[Bell Historians] Assistance required

Carl S Zimmerman csz_stl at s...
Mon Dec 16 17:03:10 GMT 2002

At 00:53 -0500 2002/12/14, laithbells at a... wrote:
>“We have located a 20” C.S. Bell & Company steel bell with a No. 4 
>yoke and we require: (1) supply of, or details of, the normal base 
>on which this yoke and bell would have swung; (2) a suitable 
>clapper, or if not available, the design of such a clapper and 
>details of the metal normally used; (3) advice as to where such a 
>bell would have been used, e.g. locomotive, industrial, etc; (4) any 
>originals or photocopies of C.S Bell & Company catalogues published 
>by the Company; (5) the information as to whether its successor 
>Company is still in existence and how we might make contact.”

Quoting from one of my Web pages:

The largest American producer of iron or steel bells was probably the 
C.S.Bell Company. This firm was established by Charles Singleton Bell 
in the town of Hillsboro, east of Cincinnati. Using a special steel 
alloy called "crystal metal," this firm produced bells of all sizes 
from 12" diameter postmount farm or dinner bells to 48" diameter 
church bells. An annual "Festival of the Bells" 
(http://www.hillsboroohio.net/upcoming_events.htm) there celebrates 
this history. The modern descendant of this firm bears the same name, 
but has moved to Tiffin, in northwest Ohio, and no longer makes 
bells. (They do, however, still use a logo of an iron postmount bell: 

Addressing your specific questions:
5&1) See last link above.
1) Generally speaking, American-made steel bells and associated 
fittings carried size numbers 1-7 for postmount bells of diameters 
from 9 to over 24 inches. Sizes 2-4 (12 to 20 inches) are most 
Larger sizes are rare because such bells more commonly were 
mounted on a pair of cast-iron A-frames, in which case the 
approximate diameter of the bell (in inches) was used as a size 
number on the bell and its fittings. (Most American steel bells 
carry no markings at all, though some makers did put the size number 
on the top of the bell, especially on larger bells. Only the 
fittings carry lettering.)
2) The original suspension for your bell would have been an eye bolt 
through the top of the bell and the center of the yoke, with the eye 
serving as the support for the clapper. The clapper would have 
consisted of a length of soft iron rod, perhaps 1/4" in diameter,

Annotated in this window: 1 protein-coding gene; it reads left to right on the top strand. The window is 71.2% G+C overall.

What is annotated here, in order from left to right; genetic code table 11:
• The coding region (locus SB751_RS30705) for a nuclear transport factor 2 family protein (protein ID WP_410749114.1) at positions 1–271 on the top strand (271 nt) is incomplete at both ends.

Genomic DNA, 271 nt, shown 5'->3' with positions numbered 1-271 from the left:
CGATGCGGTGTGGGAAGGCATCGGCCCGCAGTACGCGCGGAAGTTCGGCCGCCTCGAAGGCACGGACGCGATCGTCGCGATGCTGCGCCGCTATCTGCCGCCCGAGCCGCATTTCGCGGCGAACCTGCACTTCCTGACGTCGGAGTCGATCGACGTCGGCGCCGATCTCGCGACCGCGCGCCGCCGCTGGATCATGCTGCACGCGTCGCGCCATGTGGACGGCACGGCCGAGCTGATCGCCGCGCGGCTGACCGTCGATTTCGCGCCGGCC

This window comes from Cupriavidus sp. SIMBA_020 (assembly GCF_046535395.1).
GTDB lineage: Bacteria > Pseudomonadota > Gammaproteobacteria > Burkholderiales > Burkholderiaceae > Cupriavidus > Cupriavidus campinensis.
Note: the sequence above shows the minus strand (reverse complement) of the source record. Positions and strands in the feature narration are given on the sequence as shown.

with a pear-shaped iron ball cast on the bottom end. The top end 
would have been bent into a hook or open loop for attachment to the 
eye of the support bolt. Sometimes it is clear that this must have 
been heated in a blacksmith's forge in order to be bent closed (or 
nearly so) after it was hooked in place; after cooling it could not 
be removed.
I am not aware of any source for old American bell parts. The 
very few American dealers in used bells typically supply complete 
fittings. However, it is possible that someone might have some extra 
parts available. See http://www.brosamersbells.com for one 
3) A postmount bell was designed to be mounted at the top of a 
timber post. Most often, such a post was located outside the rear 
door of a farmhouse, with its base sunk in the ground. But 
occasionally one is seen mounted on an extra-tall fence post, or on a 
bracket on the side of a building. Typically they were used to call 
farm workers to meals, hence the terms "dinner bell" and "farm bell". 
But occasionally they were put to other uses--I have seen them inside 
tiny cupolas atop small, poor country churches. One can imagine them 
used similarly for a one-room schoolhouse, but so few of those have 
survived that I have not actually seen such an installation.
4) I cannot help with this.

If you have more specific questions, I would be happy to try to answer them.

=Carl Scott Zimmerman= Co-Webmaster: http://www.gcna.org/
Voicemail: +1-314-361-5194 (home) mailto:csz_stl at s...
Saint Louis, Missouri, USA - 19th c. home of up to 33 bell foundries

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